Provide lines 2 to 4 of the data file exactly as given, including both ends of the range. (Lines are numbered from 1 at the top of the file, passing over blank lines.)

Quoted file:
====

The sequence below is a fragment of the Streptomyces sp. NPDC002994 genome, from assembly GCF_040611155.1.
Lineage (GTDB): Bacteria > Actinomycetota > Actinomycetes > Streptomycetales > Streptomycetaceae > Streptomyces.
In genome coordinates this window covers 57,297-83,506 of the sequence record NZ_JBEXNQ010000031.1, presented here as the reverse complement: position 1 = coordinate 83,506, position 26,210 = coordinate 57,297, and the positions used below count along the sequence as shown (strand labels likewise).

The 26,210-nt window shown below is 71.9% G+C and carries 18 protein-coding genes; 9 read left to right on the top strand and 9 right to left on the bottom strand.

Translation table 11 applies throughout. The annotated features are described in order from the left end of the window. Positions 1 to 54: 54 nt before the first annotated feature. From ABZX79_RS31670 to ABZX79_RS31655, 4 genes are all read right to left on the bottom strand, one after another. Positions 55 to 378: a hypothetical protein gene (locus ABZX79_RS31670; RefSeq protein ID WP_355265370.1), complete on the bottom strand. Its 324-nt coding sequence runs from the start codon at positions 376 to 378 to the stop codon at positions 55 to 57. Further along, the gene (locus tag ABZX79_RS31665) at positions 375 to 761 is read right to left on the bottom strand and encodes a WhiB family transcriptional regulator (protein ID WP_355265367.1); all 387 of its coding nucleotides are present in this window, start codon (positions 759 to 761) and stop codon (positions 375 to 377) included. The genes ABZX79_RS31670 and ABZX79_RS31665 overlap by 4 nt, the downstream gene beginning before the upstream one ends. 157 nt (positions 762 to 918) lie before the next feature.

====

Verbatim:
Lineage (GTDB): Bacteria > Actinomycetota > Actinomycetes > Streptomycetales > Streptomycetaceae > Streptomyces.
In genome coordinates this window covers 57,297-83,506 of the sequence record NZ_JBEXNQ010000031.1, presented here as the reverse complement: position 1 = coordinate 83,506, position 26,210 = coordinate 57,297, and the positions used below count along the sequence as shown (strand labels likewise).

The 26,210-nt window shown below is 71.9% G+C and carries 18 protein-coding genes; 9 read left to right on the top strand and 9 right to left on the bottom strand.